Health Ministry Draws Flak For Asking People Suffering From Depression to 'Eat Fruits' and 'Go For Walks'
'To cope with depression = Think Positive. By that logic, to get out of poverty = become rich.'
Image credits: @MoHFW_INDIA / Twitter
While mental health is slowly entering our drawing room conversation, it largely remains a topic of taboo in our society and the stigma attached to it stops people from seeking professional help.
So, when the Ministry of Health and Family Welfare decided to help citizens "cope with depression", we felt a change was coming.
However, it was an opportunity missed and the Health Ministry drew ire for treating the ailment with insensitivity.
On Tuesday, the Ministry of Health and Family Welfare tweeted a poster in which it said, “Depression is a state of low mood that affects a person's thought, behaviour, feeling & sense of well-being. One must take up activities that keep him or her boosted in order to cope with depression. #SwasthaBharat #MentalHealth #LetsTalk”
The MoHFW, with its best intentions, decided to tweet several "tips to beat depression" which included the following:
>Follow a routine
> Be creative
> Take multi-vitamins
> Think positive
> Practice Yoga
> Stay clean
> Sleep for minimum 8 hours
> Eat fruits
> Go for walks
#Depression is a state of low mood that affects a person's thought, behaviour, feeling & sense of well-being. One must take up activities that keep him or her boosted in order to cope with depression. #SwasthaBharat #MentalHealth #LetsTalk pic.twitter.com/UJR3X7GwL2
— Ministry of Health (@MoHFW_INDIA) June 26, 2018
Twitterati blamed the ministry for trivialising depression as a random mood swing or sadness. The tweet also failed to mention the most crucial treatment about depression -- getting clinical help or therapy.
Naturally, mental health professionals and others on the microblogging site very, very upset and wanted an "actual therapist" to intervene and advice the ministry.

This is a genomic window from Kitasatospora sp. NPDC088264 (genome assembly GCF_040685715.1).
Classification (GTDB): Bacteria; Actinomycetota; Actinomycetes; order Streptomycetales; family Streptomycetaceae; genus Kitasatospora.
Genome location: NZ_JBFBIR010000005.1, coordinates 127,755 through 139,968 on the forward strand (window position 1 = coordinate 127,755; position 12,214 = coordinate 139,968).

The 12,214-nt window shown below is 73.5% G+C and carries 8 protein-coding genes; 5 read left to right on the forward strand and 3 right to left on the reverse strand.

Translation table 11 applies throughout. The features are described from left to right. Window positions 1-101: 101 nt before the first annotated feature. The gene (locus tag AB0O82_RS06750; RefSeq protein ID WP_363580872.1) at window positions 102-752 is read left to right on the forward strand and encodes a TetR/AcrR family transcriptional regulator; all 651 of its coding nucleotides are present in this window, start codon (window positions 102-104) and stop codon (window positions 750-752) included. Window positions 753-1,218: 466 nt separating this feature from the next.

"Please have mental health professionals create posters. I understand you want to help but you're only misguiding people. Mental health awareness is important and there are enough misconceptions as it is, without the MINISTRY OF HEALTH creating more of them," wrote one worried user.
"If you're asking me to think positively when the organ that CONTROLS MY EVERY THOUGHT AND EMOTION is incapable of doing so, you obviously don't understand what depression is at all," wrote another.
People with depression cant think positive. That's the definition of depression.
Telling them to do so, is like telling a person with cataract to open his eyes and see clearly.
Seeking help in depression, which is life saving, is not a part of this, why?
— Dhanvantari MindCare (@DMindcare) June 26, 2018
surprised they didn't suggest homeopathy. why doesn't the government consult actual mental health experts before putting out such stuff? https://t.co/DkdA7IFbtX
— Nishtha // David de Gea is my #1 (@RootKanal) June 26, 2018
— Roache Material (@gunsandroches) June 26, 2018
Depression is a real illness,treatable and may sometimes lead to suicide if not treated. It's not a character flaw or something you can just ask the patient to snap out of or make her or him guilty of suffering from. https://t.co/fHySQXTbEW
— Sudhir kothari (@sudhir_kothari) June 26, 2018
When the popular narrative forces you to talk about mental health on official social media, but you cannot be bothered to learn even the definition of depression.
Normalising or trivialising? https://t.co/zBdrko9B9c
— Kritika Narula (@Kritika_n_books) June 26, 2018
This, however, isn't the first time the Ministry of Health and Family Welfare has waded into a Twitter controversy.
Back in April, the official handle shared a stock photograph that seemed to indicate that a vegetarian diet is the only way to be healthy. The image showed a curvy woman's body with "unhealthy" non-vegeterian food. While the leaner woman's body was filled with plants and vegetables. After facing backlash, the tweet was deleted.
Egg is unhealthy?!
Now that we are done rewriting history, let's rewrite science. pic.twitter.com/EQxVOOX72K
— Shirish Kunder (@ShirishKunder) April 23, 2018
According to World Health Organization, depression is a common illness characterised by persistent sadness and a loss of interest in activities that one normally enjoys, accompanied by an inability to carry out daily activities, for at least two weeks.
In addition, there may be a loss of energy, a change in appetite, our sleeping patterns may get affected, there'd be restlessness, indecisiveness, hopelessness, guilt, and even thoughts of self-harm plague the mind.
According to the WHO website, a 2015-16 study reveals that nearly 15% of Indian adults need active intervention for one or more mental health issues and one in 20 Indians suffers from depression.
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